Date of Award


Degree Name

EdD Doctor of Education

Dissertation Committee

Robert Donmoyer, PhD; Fred J. Galloway EdD; Marlene C. Browne, PhD; William F. Conroy III, EdD


Center for Naval Leadership, Intermediate Officer Leadership Training Course, leadership skills, Leadership studies, Naval Amphibious Base, replication study, training continuum, United States Navy


All Naval enlisted personnel and officers are required to attend Leadership Continuum courses at designated career intervals. One of the required courses for officers is the Intermediate Officer Leadership Training Course (IOLTC). This study replicated William F. Conroy III's 2001 dissertation study of graduates of the IOLTC offered in San Diego with graduates of a similar course offered by the Center for Naval Leadership (CNL) at Naval Amphibious Base (NAB), Little Creek, VA. Like the Conroy study, this study attempted to identify barriers and incentives that IOLTC graduates encounter on-the-job that either encourage or discourage their use of leadership skills taught in the IOLTC. Both studies, in fact, were organized around the following questions: (a) Do graduates believe that they were able to use their skills on the job? (b) If so, approximately how much time had elapsed after completion of IOLTC before the graduates exercised the leadership skills acquired during the course? (c) What are the IOLTC graduates' perceptions of their bosses' attitudes toward their using the leadership skills learned during the leadership-training course? (d) What factors (barriers or incentives) seem to be associated with skill use across the four IOLTC sub-units (leadership, communication, delegation, and command climate)? (e) Do the answers to the previous questions vary depending upon demographics (gender, race, line/staff officers, etc.)? This study asked one additional question: To what extent are the findings from this study consistent with the Conroy study? As in the Conroy study, a survey design was employed. The major procedural difference was that this study surveyed graduates through the Internet rather than through regular mail. Results of this replication study were similar to Conroy's results. For instance, women continued to perceive that they had less opportunity to implement the leadership skills they were taught. There were two interesting differences, however: (a) respondents in this study reported that it took less time to be able to use the skills they were taught; (b) in this study, unlike the Conroy study, resistance from subordinates was cited more frequently as a barrier to implementing the acquired leadership skills that were taught.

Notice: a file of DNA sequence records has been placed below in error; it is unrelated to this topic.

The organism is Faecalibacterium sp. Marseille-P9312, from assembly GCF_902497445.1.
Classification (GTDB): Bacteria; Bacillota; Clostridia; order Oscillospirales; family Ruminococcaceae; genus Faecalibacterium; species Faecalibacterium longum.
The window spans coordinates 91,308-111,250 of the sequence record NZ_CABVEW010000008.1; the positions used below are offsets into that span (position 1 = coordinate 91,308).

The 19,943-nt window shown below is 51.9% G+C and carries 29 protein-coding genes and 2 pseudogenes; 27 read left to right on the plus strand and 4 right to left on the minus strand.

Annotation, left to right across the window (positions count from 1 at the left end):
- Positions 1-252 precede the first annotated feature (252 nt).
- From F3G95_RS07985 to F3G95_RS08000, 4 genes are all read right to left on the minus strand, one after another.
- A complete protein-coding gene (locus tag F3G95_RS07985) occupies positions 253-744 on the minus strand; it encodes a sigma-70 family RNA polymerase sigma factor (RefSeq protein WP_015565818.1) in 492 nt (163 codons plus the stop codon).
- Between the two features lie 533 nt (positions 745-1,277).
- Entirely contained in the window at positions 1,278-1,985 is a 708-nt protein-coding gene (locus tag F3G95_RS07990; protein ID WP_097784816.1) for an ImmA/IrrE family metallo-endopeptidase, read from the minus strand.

Document Type

Dissertation: Open Access